The Goods:  whomever procured the use of an actual ARLEIGH BURKE Flight II-A destroyer and acted as the naval technical liaison should be commended.  I did not want to tear my eyeballs out while watching them get everything wrong.  They got a LOT actually RIGHT!  The set is either an actual ship, or a really, really good facsimile.  The bridge and CIC chatter is correct, even to the point of identifying the correct watchstations for conducting certain actions, or the names of the various weapons mounts.  The actors portray the appropriate amount of gravitas, and if they do dip a bit into over-the-top melodrama, it’s ENGAGING melodrama. The plot is swift and hangs together well, and the dialog is pretty good.  They brought up current events in a fairly non-egregious way, everything from global warming (the melting permafrost exposing a primordial virus) and the end of Don’t Ask – Don’t Tell (the female navigator mentions wanting to visit Paris with her girlfriend).  Plus, its best good point:  ADAM BALDWIN is the freakin’ XO, Mike Slattery, even if he was a bit underutilized.

The Less Goods:  Cue the obligatory sexy LT’s bein’ all sexy together.  I’m not saying it doesn’t happen, but should secret relationships be the focus of the story, especially when its pretty much the only defining moment for one, if not both characters?  At least it wasn’t the CO or XO.  The pilot is too officer-centric.  Our enlisted outnumber the O’s 10 to 1, and their stories are just as vibrant as those wearing commissioned rank.  Don’t let this be Star Trek, where no one actually does any work below the rank of ensign.  The Russians can’t shoot worth a damn.  The aerial engagement happens WAY TOO CLOSE to the ship.  EMCON doesn’t mean that you can’t receive signals, just that you can’t transit ’em, so they should have known about what was happening in the news, even if they couldn’t call out.  If Dr. Scott was calling off the ship, the folks in a-space-that-I-shall-not-name would have known about it, since they check EMCON compliance. The CO restoring power to the ship down in Engineering is just AWFUL.  I actually winced at the stupid.  They gloss over the XO’s personal loss far too quickly.  I’m hoping they fix that later.  Time, distance, fuel states, and provisions issues are entirely random and glossed over.  A destroyer CANNOT operate independently for 4 months.  They haven’t got the parts, the fuel, or the food.  It would have been a lot more realistic if the doctor had deployed aboard an AO class supply oiler, with the destroyer NATHAN JAMES providing security escort.  The pretty doctor could have done her experiments in a larger, more private area, the destroyer would have all the food and gas she could need, and the Russians would have a ship to sink, which would then necessitate bringing the scientist’s research lab equipment aboard CDR Chandler’s ship (and it would give that first battle a lot more impact).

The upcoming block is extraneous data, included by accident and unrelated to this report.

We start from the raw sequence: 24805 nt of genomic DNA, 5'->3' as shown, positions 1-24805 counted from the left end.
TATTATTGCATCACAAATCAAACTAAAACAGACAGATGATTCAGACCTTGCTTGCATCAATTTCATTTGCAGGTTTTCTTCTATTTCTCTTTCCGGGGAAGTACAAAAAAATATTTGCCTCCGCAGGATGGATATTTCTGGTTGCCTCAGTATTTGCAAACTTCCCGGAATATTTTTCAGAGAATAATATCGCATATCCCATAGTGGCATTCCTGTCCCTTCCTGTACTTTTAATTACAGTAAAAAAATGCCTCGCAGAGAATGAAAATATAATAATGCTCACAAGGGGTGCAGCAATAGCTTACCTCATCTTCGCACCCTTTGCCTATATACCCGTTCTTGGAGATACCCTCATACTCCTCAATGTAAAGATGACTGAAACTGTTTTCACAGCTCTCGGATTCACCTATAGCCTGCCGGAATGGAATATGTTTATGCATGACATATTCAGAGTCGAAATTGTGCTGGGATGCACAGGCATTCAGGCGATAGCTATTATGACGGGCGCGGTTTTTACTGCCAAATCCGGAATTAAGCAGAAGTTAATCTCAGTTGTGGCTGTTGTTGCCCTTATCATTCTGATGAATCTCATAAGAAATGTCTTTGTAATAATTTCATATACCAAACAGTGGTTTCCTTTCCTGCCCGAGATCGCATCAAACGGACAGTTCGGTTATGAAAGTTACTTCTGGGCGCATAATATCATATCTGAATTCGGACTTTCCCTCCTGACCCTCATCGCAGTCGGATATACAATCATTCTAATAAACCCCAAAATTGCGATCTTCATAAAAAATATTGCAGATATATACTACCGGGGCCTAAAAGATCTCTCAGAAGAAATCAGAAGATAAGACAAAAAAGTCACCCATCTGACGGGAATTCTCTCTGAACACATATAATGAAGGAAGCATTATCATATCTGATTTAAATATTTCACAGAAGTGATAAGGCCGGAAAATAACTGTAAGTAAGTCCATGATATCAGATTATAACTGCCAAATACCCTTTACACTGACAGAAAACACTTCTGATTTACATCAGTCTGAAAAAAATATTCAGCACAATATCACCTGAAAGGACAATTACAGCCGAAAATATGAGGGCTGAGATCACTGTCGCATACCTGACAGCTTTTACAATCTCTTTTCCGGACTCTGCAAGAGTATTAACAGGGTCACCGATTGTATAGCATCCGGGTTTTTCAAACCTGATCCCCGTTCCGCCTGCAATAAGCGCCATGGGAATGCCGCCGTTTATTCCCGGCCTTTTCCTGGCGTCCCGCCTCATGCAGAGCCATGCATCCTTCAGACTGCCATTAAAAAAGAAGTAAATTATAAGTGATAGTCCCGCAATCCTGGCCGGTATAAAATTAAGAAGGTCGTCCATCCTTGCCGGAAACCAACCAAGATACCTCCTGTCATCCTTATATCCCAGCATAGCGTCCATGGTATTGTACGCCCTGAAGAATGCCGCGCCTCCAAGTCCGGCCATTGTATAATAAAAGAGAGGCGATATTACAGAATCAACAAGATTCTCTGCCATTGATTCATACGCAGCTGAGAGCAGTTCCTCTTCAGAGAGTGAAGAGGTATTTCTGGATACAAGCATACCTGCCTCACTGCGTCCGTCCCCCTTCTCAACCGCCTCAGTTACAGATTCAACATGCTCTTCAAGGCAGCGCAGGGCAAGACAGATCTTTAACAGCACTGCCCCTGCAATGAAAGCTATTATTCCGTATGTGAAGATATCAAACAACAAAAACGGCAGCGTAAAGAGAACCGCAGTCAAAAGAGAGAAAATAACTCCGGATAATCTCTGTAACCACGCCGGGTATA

But, in this case, the Goods really do outweigh the Less Goods.  That was not the case with the Last Resort, the AWFUL navy-ballistic-missile-sub show from last season.  That show had promise, but just dived right into stupid, and didn’t come up after it reached crush depth.  Based on what I’ve seen so far, the Last Ship looks like a good bet for your entertainment hour!